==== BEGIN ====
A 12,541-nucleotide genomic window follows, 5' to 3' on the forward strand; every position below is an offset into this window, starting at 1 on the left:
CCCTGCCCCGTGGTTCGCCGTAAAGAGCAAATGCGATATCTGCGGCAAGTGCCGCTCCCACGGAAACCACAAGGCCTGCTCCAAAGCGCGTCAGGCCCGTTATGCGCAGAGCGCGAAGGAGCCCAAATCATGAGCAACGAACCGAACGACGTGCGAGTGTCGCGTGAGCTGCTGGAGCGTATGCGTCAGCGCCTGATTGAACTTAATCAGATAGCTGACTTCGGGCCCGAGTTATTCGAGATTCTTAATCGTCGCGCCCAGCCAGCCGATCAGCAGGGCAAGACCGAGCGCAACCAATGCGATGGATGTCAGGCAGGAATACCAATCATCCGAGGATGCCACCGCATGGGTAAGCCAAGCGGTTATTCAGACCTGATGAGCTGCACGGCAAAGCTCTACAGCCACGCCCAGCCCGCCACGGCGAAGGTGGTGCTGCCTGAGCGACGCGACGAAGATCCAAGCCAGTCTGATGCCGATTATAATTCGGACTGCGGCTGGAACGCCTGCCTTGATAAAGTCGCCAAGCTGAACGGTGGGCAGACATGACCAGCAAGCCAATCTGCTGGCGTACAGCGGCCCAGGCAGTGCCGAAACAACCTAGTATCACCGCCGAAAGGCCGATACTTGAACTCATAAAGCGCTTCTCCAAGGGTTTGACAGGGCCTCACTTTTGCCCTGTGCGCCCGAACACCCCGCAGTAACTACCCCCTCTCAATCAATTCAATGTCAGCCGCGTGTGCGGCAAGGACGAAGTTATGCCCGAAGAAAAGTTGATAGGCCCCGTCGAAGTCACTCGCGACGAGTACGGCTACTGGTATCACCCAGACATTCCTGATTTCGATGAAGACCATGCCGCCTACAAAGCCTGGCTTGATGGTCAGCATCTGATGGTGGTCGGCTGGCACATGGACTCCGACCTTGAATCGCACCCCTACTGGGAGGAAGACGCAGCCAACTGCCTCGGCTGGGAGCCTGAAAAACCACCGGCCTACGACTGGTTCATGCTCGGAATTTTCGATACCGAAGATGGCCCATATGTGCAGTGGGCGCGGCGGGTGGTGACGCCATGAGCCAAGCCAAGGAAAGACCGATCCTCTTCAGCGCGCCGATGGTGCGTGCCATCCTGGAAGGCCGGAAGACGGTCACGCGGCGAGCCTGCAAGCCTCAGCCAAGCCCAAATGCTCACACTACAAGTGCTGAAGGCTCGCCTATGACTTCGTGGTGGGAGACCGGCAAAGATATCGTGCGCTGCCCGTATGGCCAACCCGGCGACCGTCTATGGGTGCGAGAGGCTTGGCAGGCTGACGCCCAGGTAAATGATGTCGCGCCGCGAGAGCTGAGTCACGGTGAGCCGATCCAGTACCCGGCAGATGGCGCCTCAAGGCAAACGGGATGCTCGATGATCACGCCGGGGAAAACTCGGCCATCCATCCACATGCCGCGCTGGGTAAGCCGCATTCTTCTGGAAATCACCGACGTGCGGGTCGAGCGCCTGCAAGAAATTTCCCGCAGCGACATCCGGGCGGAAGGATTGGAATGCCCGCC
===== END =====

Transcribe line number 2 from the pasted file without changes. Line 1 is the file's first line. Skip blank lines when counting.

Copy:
CCCTGCCCCGTGGTTCGCCGTAAAGAGCAAATGCGATATCTGCGGCAAGTGCCGCTCCCACGGAAACCACAAGGCCTGCTCCAAAGCGCGTCAGGCCCGTTATGCGCAGAGCGCGAAGGAGCCCAAATCATGAGCAACGAACCGAACGACGTGCGAGTGTCGCGTGAGCTGCTGGAGCGTATGCGTCAGCGCCTGATTGAACTTAATCAGATAGCTGACTTCGGGCCCGAGTTATTCGAGATTCTTAATCGTCGCGCCCAGCCAGCCGATCAGCAGGGCAAGACCGAGCGCAACCAATGCGATGGATGTCAGGCAGGAATACCAATCATCCGAGGATGCCACCGCATGGGTAAGCCAAGCGGTTATTCAGACCTGATGAGCTGCACGGCAAAGCTCTACAGCCACGCCCAGCCCGCCACGGCGAAGGTGGTGCTGCCTGAGCGACGCGACGAAGATCCAAGCCAGTCTGATGCCGATTATAATTCGGACTGCGGCTGGAACGCCTGCCTTGATAAAGTCGCCAAGCTGAACGGTGGGCAGACATGACCAGCAAGCCAATCTGCTGGCGTACAGCGGCCCAGGCAGTGCCGAAACAACCTAGTATCACCGCCGAAAGGCCGATACTTGAACTCATAAAGCGCTTCTCCAAGGGTTTGACAGGGCCTCACTTTTGCCCTGTGCGCCCGAACACCCCGCAGTAACTACCCCCTCTCAATCAATTCAATGTCAGCCGCGTGTGCGGCAAGGACGAAGTTATGCCCGAAGAAAAGTTGATAGGCCCCGTCGAAGTCACTCGCGACGAGTACGGCTACTGGTATCACCCAGACATTCCTGATTTCGATGAAGACCATGCCGCCTACAAAGCCTGGCTTGATGGTCAGCATCTGATGGTGGTCGGCTGGCACATGGACTCCGACCTTGAATCGCACCCCTACTGGGAGGAAGACGCAGCCAACTGCCTCGGCTGGGAGCCTGAAAAACCACCGGCCTACGACTGGTTCATGCTCGGAATTTTCGATACCGAAGATGGCCCATATGTGCAGTGGGCGCGGCGGGTGGTGACGCCATGAGCCAAGCCAAGGAAAGACCGATCCTCTTCAGCGCGCCGATGGTGCGTGCCATCCTGGAAGGCCGGAAGACGGTCACGCGGCGAGCCTGCAAGCCTCAGCCAAGCCCAAATGCTCACACTACAAGTGCTGAAGGCTCGCCTATGACTTCGTGGTGGGAGACCGGCAAAGATATCGTGCGCTGCCCGTATGGCCAACCCGGCGACCGTCTATGGGTGCGAGAGGCTTGGCAGGCTGACGCCCAGGTAAATGATGTCGCGCCGCGAGAGCTGAGTCACGGTGAGCCGATCCAGTACCCGGCAGATGGCGCCTCAAGGCAAACGGGATGCTCGATGATCACGCCGGGGAAAACTCGGCCATCCATCCACATGCCGCGCTGGGTAAGCCGCATTCTTCTGGAAATCACCGACGTGCGGGTCGAGCGCCTGCAAGAAATTTCCCGCAGCGACATCCGGGCGGAAGGATTGGAATGCCCGCC